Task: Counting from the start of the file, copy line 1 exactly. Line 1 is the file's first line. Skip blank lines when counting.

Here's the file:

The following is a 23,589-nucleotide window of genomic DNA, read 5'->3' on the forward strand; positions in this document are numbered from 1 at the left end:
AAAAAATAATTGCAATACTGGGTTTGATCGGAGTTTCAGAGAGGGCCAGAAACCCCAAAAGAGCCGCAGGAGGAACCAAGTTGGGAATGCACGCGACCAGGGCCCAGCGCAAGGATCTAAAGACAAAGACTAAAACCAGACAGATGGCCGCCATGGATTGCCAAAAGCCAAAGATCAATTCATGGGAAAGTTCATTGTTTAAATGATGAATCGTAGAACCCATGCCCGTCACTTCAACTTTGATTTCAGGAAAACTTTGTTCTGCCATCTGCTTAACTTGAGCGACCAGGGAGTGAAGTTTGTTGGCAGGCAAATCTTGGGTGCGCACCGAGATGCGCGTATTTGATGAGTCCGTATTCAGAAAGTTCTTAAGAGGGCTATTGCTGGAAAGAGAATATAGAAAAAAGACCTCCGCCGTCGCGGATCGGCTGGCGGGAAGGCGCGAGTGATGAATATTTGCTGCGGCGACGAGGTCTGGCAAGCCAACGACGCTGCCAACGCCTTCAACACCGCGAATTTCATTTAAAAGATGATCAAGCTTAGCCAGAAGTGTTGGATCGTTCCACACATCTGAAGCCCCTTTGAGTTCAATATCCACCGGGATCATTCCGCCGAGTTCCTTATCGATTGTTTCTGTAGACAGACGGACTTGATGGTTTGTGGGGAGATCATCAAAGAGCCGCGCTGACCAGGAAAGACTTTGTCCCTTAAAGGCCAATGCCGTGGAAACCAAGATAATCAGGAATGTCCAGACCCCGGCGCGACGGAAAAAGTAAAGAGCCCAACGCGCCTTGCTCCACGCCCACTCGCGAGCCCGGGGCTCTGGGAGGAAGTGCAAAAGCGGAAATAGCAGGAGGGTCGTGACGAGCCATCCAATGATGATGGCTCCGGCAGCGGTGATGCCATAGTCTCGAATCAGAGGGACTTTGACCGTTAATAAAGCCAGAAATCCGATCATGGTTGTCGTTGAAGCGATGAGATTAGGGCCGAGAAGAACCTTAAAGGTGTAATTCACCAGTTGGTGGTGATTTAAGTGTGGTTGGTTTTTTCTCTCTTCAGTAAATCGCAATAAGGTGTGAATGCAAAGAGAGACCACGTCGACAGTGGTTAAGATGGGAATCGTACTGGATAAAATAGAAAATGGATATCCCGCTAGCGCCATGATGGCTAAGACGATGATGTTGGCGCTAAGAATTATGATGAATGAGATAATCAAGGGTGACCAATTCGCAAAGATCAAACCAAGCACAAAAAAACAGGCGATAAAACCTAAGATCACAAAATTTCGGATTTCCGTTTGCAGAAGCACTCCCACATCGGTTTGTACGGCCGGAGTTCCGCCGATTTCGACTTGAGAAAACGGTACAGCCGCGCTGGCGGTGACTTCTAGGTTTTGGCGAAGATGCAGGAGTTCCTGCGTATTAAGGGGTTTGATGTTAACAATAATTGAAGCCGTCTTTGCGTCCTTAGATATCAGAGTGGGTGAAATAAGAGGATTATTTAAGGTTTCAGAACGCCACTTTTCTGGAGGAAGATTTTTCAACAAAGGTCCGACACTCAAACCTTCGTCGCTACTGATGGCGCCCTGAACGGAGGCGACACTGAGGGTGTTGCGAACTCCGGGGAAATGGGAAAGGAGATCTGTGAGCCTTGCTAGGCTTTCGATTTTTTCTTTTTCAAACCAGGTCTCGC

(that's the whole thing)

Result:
The following is a 23,589-nucleotide window of genomic DNA, read 5'->3' on the forward strand; positions in this document are numbered from 1 at the left end: